Data Visualization

This is the fourth part in an ongoing series on how and why you should be using R, especially if you are a social science researcher or education researcher, like me. If you missed the earlier ones, you can check out part 1 (Intro to R), part 2 (R Basics), and part 3 (Data Cleaning and Manipulation). This post will go into some more specifics relating to data visualization.

There are many ways to visualize your data using R. By far the most popular (and I think robust and flexible) is using the ggplot2 package. This post will talk a bit about why and how to visualize your data and some tips and basics to using R’s ggplot2 package to help you achieve your visualization goals.

Why visualize?

There are lots of reasons why you might want to visualize your data (or rather, why you should visualize your data). It can be a useful tool at various stages of research, and depending on where you are in your analysis process, different aspects of visualization might be more or less important to focus on. The way I see it, there are three main purposes for data visualization: examining your data, showing your data/findings, and sharing your data/findings.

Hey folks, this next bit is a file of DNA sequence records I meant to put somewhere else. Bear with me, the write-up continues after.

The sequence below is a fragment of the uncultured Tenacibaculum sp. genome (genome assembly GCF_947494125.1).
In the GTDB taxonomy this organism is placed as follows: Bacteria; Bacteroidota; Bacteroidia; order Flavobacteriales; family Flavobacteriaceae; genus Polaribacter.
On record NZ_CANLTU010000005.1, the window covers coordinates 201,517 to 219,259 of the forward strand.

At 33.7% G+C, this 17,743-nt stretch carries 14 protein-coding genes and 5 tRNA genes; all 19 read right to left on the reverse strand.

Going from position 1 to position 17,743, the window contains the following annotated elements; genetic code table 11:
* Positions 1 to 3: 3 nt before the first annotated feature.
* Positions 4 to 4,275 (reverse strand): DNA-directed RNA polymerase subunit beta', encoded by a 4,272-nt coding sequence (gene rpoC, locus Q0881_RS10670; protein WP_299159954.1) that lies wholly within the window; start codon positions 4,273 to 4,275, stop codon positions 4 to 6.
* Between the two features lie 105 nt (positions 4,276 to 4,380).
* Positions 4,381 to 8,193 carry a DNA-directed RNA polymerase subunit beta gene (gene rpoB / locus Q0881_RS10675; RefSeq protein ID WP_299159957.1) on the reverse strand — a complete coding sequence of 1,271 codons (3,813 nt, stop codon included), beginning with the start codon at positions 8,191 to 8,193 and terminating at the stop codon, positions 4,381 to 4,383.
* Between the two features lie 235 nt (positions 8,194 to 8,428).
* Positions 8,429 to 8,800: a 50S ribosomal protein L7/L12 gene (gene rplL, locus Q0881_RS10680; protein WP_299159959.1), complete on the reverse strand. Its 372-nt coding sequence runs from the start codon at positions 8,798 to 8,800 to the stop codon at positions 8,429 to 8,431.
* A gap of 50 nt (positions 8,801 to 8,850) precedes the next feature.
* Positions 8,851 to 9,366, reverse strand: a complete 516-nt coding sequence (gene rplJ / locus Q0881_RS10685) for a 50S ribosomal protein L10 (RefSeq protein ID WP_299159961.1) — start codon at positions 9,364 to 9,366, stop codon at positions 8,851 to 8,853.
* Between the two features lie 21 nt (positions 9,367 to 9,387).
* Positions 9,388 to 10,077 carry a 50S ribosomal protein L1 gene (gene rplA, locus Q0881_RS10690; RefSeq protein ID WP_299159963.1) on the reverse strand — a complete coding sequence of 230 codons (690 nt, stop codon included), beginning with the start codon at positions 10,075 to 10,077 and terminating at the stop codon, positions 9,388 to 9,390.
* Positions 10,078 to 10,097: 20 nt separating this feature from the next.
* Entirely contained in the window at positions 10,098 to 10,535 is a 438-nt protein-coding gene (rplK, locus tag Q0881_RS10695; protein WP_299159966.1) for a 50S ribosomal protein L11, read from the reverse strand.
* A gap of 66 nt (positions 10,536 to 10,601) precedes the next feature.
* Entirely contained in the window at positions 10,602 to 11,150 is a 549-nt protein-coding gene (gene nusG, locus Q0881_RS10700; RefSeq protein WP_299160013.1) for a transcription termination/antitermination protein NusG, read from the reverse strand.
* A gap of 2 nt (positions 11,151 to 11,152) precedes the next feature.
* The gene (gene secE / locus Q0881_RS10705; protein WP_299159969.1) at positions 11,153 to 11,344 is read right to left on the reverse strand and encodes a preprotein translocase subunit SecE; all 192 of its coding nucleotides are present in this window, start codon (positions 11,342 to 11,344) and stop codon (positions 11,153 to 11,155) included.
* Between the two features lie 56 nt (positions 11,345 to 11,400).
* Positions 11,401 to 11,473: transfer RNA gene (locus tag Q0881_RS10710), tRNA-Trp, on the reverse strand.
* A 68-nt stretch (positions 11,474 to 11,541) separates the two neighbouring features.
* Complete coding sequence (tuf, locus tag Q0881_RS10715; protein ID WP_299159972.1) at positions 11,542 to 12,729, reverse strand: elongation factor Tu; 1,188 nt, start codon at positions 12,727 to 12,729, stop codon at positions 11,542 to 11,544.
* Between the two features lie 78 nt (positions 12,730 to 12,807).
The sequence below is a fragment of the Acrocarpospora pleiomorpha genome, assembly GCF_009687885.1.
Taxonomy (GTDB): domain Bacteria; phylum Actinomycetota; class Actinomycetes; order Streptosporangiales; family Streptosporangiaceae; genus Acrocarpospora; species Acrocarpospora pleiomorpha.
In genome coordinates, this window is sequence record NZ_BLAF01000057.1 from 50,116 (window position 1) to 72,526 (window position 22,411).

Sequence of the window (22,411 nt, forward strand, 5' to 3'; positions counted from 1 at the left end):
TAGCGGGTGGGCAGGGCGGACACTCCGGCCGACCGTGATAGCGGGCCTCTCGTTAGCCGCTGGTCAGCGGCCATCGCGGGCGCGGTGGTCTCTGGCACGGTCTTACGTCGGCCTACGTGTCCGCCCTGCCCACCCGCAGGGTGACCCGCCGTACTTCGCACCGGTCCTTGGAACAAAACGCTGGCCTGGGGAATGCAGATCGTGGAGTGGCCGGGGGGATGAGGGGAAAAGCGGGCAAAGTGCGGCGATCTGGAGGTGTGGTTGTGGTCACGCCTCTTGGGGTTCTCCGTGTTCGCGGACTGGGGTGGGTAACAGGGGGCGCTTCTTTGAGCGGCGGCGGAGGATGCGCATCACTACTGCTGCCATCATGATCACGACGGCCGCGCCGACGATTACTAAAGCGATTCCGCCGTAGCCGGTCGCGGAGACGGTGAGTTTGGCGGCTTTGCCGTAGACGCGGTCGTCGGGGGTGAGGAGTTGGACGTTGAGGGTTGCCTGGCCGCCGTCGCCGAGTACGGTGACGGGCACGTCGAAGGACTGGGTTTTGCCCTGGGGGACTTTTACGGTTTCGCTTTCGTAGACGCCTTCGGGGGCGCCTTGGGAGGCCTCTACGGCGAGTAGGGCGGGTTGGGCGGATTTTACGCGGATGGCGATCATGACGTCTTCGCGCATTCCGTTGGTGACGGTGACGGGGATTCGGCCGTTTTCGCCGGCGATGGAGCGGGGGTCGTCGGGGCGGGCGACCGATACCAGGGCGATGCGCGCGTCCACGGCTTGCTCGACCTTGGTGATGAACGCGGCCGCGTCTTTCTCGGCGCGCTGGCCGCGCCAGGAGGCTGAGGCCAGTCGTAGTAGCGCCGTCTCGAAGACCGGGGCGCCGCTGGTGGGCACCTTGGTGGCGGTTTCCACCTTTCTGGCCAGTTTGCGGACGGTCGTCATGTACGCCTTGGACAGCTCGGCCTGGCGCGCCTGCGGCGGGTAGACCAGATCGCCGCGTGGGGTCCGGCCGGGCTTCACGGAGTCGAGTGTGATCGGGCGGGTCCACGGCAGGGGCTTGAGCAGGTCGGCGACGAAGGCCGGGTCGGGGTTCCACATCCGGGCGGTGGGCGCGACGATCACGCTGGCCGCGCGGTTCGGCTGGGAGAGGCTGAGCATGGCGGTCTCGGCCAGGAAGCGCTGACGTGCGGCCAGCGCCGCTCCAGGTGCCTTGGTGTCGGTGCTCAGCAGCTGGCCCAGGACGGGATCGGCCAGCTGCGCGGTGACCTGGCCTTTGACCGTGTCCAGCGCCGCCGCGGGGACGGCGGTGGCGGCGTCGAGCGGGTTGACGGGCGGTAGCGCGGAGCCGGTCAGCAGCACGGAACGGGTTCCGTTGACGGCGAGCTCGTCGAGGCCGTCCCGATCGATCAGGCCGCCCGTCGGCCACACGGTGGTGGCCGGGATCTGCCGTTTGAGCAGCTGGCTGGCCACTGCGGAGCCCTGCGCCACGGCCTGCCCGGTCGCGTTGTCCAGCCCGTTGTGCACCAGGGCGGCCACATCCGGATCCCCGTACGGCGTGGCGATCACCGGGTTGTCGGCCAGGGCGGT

What question are you trying to answer with your data? How can a visualization help you answer that? Do you have a really complex data set that is too hard to easily capture with a few numbers? Are you interested in variation and distribution rather than just means and medians? Are you exploring different relationships between variables and want to see how they interact?

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